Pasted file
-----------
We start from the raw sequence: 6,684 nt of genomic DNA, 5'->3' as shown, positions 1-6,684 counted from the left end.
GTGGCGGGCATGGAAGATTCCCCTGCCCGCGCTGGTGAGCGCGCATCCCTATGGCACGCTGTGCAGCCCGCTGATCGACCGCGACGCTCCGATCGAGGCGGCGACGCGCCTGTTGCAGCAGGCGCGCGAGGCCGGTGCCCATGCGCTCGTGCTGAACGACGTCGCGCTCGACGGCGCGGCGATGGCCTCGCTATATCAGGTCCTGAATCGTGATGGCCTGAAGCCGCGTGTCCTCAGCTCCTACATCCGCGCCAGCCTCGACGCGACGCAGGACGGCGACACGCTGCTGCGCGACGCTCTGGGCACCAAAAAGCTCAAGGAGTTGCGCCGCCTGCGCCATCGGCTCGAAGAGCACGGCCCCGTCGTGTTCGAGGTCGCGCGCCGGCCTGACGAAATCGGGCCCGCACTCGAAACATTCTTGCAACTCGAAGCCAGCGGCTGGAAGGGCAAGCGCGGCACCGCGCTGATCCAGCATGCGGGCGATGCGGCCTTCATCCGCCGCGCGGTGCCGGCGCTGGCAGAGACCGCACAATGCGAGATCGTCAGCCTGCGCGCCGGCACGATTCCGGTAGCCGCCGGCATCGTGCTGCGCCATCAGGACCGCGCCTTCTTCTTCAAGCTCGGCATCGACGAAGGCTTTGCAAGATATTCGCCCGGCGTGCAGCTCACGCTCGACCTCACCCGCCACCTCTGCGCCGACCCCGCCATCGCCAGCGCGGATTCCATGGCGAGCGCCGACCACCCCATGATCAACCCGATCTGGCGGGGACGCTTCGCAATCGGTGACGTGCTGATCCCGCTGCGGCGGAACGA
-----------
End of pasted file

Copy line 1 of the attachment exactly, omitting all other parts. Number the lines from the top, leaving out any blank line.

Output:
We start from the raw sequence: 6,684 nt of genomic DNA, 5'->3' as shown, positions 1-6,684 counted from the left end.